I am not a quilter (though I have finished two already pieced tops) but I love reading quilt history and research articles. This book, Quiltmaking in America, Beyond the Myths is currently on my reading list. It’s a collection of papers written between 1980 and 1989, and originally published in Uncoverings, the journal of the American Quilt Study Group.
This book was published in 1994, five years before the publication of Jaqueline Tobin and Raymond G. Dobard’s Hidden in Plain View: A Secret Story of Quilts and the Underground Railroad. This book started one of the all-time great quilt myths, that of the Underground Railroad code quilt. According to the authors quilts with special symbols were hung outside the safe houses that took in people fleeing from slavery. It’s a nice story, but under close scrutiny, the myth is revealed. Many of the symbols were based on quilt blocks that had not yet been developed in pre Civil War days.
We all love a good fantasy every once and a while, but when it comes to the study of the past, the myths just get in the way.
Last week I was at the Goodwill bins and uncovered a book on fashion history. Or rather, it is a collection of short biographies of innovative designers, starting with Hermes and ending with Gareth Pugh. I thought this would be a good introductory book for someone who wanted to know more about fashion history, so I bought it though I generally don’t buy books that rehash the same old designers.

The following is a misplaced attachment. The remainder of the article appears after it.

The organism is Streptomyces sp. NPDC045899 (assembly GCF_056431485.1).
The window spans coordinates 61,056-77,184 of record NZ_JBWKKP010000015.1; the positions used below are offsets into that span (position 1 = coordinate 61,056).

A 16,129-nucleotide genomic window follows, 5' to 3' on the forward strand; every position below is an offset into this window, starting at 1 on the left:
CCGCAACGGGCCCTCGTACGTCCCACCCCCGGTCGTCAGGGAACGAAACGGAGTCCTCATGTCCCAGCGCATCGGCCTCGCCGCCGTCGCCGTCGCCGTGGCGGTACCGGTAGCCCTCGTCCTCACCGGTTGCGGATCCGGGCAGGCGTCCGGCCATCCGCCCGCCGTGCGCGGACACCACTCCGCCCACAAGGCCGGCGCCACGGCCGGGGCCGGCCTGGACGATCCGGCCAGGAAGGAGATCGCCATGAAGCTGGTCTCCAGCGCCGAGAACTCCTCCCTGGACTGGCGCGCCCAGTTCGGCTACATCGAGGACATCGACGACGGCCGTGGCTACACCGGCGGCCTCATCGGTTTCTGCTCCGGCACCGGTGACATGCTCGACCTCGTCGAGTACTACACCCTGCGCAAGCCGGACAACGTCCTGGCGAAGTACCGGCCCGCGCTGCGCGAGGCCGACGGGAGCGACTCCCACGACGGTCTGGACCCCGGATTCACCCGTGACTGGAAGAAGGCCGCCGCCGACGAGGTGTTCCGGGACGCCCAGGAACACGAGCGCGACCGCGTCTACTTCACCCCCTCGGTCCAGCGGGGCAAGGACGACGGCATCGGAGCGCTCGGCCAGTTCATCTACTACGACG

I picked the book up this morning and started reading, and almost immediately I was confronted with some of fashion history’s enduring myths.
The Gucci saddle shop myth was debunked by careful research by Sara Gay Forden for her 2000 book House of Gucci. She proved that the story was simply not true, that Gucci never was a saddler. . It seems as if the story was fabricated in the 1970s as a way to establish some horsy roots for Gucci.
The article on Paul Poiret hints at the corset myth – that he was the first to free women from corsets. But even more disturbing was a passage about the Ballets Russe. Poiret never designed for the Ballets Russe.
What happens when I encounter a mess like this is that I get increasingly mad. How can fashion as a field of study be taken seriously when a fashion writer and historian does not fact-check, and ends up with a book riddled with errors.
The final straw was in the Mainbocher article. Not only is the date wrong, but also the branch of the service for which he designed uniforms. That was it. I was done.
I don’t pretend to know everything about every designer, but I do read a lot, and I visit every fashion exhibition I can. I’m just a hobbyist when it comes to history, and yet I spotted five errors in the first fifty pages. So frustrating. And what a shame. It’s now off to the recycling bin.